P-channel MOSFET Power Switch

This is a simulation showing that a p-channel power MOSFET should work fine as a battery cutoff / switch for the bike taillight (clicky for many more dots):

P-MOSFET power switch
P-MOSFET power switch

The general idea is to have a pushbutton or vibration sensor turn on the power, whereupon the Arduino wakes up and activates an output pin that holds the power on. When it’s time to shut down, the Arduino turns that output pin off, the power goes away, and everybody’s happy.

The MOSFET must be not only p-channel, but also have a logic-level gate, which is a rare and precious combination among cheap surplus MOSFETs. I’m hoping those FDS6675 MOSFETs work better than their package looks.

The capacitor and resistor over on the right simulate a reasonable load.

The voltage-controlled switch in the middle represents the vibration sensor, which is either shorted or open as determined by the voltage source at the bottom. There doesn’t seem to be any other Spice-ish way to do that.

The Arduino output, simulated by another voltage source drives the NPN transistor, which isolates the output pin from the 7.4 V (up to maybe 8.5 V when fully charged) Li-ion battery. It also isolates it from the switch, which would otherwise yank the output pin to ground if you pushed the button when the power was already on.

You’d want a few more pullup and pulldown resistors to ensure things stay where they’re put while the lights are out. I’d want to measure an actual vibration sensor; it may require a pulse stretcher to ensure the Arduino has enough time to wake up and smell the electrons.

The overall concept seems workable.

9 thoughts on “P-channel MOSFET Power Switch

    1. Not quite enough voltage for a two-cell battery, but Sparkfun makes great stuff.

      Digikey has FDS4465 p-MOSFETs at a little over a buck a pop in onesies. I should get a few the next time I send in an order…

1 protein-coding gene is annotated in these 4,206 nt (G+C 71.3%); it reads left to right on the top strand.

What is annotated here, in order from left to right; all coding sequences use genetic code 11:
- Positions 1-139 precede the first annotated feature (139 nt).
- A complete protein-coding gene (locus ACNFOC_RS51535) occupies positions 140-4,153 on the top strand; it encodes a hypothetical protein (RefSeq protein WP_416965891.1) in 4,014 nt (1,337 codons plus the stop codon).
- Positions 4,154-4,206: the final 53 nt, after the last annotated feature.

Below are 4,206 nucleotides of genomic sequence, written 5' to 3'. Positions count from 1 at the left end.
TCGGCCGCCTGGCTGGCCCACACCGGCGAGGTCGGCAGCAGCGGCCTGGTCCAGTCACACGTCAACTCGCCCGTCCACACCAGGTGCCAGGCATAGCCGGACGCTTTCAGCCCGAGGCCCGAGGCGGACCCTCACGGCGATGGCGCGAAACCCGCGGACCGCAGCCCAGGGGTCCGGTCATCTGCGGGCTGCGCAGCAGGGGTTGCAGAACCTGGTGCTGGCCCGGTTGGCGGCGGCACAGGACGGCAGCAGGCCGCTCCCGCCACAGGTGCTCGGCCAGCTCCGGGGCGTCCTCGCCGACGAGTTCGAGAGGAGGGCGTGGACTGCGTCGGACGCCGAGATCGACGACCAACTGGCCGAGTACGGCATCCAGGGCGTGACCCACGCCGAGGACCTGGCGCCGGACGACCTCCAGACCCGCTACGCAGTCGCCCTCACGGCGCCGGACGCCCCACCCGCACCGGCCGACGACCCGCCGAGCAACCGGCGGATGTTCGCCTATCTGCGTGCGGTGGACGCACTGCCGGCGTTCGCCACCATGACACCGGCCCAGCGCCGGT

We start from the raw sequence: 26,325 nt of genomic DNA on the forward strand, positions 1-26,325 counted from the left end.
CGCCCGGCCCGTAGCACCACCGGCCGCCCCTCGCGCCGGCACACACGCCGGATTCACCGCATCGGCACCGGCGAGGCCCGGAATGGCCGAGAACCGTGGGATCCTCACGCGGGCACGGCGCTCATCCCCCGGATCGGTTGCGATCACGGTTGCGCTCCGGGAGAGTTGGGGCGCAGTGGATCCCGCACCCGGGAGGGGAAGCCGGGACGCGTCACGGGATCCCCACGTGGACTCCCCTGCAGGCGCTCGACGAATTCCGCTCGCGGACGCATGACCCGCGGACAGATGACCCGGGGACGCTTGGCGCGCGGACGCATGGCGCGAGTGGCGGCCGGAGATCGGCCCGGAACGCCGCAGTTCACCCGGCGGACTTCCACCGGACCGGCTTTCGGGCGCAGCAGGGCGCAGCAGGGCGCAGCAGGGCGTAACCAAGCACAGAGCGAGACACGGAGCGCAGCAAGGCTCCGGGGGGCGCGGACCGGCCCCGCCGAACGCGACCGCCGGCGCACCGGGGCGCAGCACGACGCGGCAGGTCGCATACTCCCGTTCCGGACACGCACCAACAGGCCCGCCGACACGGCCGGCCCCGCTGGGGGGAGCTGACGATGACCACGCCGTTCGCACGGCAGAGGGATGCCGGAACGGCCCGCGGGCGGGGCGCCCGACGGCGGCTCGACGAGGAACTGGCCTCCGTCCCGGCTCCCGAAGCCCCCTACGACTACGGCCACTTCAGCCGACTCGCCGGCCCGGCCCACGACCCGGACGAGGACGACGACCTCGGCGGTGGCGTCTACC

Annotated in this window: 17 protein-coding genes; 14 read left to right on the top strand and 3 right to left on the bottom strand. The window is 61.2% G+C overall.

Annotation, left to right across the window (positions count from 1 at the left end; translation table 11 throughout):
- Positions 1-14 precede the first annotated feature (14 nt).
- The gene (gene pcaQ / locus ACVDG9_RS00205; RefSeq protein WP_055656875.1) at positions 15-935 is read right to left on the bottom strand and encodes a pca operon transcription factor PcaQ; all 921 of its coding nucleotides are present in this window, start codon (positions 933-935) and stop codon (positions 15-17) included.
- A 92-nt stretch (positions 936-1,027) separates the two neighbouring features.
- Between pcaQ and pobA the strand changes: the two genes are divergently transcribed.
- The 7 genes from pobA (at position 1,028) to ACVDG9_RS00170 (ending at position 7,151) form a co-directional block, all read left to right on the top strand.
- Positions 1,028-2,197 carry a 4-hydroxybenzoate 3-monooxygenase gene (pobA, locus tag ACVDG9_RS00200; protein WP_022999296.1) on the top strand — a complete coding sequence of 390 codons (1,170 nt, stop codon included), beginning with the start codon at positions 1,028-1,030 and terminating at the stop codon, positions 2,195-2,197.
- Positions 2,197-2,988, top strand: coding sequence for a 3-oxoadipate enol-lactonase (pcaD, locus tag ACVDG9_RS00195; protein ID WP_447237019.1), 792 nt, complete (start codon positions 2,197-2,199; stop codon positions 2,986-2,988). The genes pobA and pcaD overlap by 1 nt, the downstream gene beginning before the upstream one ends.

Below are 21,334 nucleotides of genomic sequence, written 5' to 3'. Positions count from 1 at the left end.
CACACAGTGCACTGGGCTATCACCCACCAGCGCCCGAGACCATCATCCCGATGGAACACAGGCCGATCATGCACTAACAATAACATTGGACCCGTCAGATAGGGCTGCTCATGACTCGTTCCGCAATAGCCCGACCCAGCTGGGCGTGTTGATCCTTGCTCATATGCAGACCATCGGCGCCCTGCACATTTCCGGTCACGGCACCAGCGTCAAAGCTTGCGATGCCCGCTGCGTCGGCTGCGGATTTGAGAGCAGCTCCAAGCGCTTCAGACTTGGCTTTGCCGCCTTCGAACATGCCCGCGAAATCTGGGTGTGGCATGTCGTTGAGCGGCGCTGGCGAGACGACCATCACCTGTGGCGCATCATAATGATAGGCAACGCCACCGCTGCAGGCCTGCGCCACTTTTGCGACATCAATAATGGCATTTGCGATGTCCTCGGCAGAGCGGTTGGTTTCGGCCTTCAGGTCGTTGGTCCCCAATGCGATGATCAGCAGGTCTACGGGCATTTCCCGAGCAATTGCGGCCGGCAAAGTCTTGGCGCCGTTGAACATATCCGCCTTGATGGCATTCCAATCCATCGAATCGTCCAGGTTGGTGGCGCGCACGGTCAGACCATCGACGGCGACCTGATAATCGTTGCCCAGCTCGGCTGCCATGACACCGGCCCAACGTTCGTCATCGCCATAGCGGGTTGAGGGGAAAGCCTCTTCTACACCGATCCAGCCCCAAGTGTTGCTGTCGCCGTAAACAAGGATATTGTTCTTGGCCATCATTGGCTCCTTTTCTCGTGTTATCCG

1. I think the microcontroller would also need to be able sense the vibration input so it has some idea of when the demand is gone and it is OK to shut down.

  2. I’m probably showing my lack of knowledge about analog circuits, but…
    Couldn’t you do away with a lot of that by putting the AVR into a deep-sleep mode (~7µa) that is woken up by the pushbutton or vibration sensor? I *think* it can detect a rising edge on an interrupt pin in that sleep mode, but I’d have to look at the datasheet again to be sure. Granted, it would probably draw more power this way than with the way you’ve outlined, but at 7µa, I would think the smaller and simpler circuit would more than make up for it.

    (Shameless plug: I did some investigation of battery life for a small device using an ATtiny85 in deep sleep, but woken every 8 seconds by a watchdog timer, not a pin interrupt. http://www.surprisingedge.com/112/)

    1. putting the AVR into a deep-sleep mode

      That would work, but remember this is on a bog-standard Arduino Pro Mini board. The on-board regulator powers all the other gimcrackery that’ll go in the taillight, so putting the microcontroller to sleep won’t shut off the rest of the circuit.

      I did some doodling on that a few days ago, but I don’t trust any of the power measurements.

      I’ll be mildly surprised if the overall leakage current for the whole lashup comes in under 7 µa…

      1. I remember doing similar work with a PIC a while back. It was clocked at 32kHz and spent most of its time in sleep mode. The PIC drew a few µA, but unfortunately, the voltage regulator powering it drew two orders of magnitude more.

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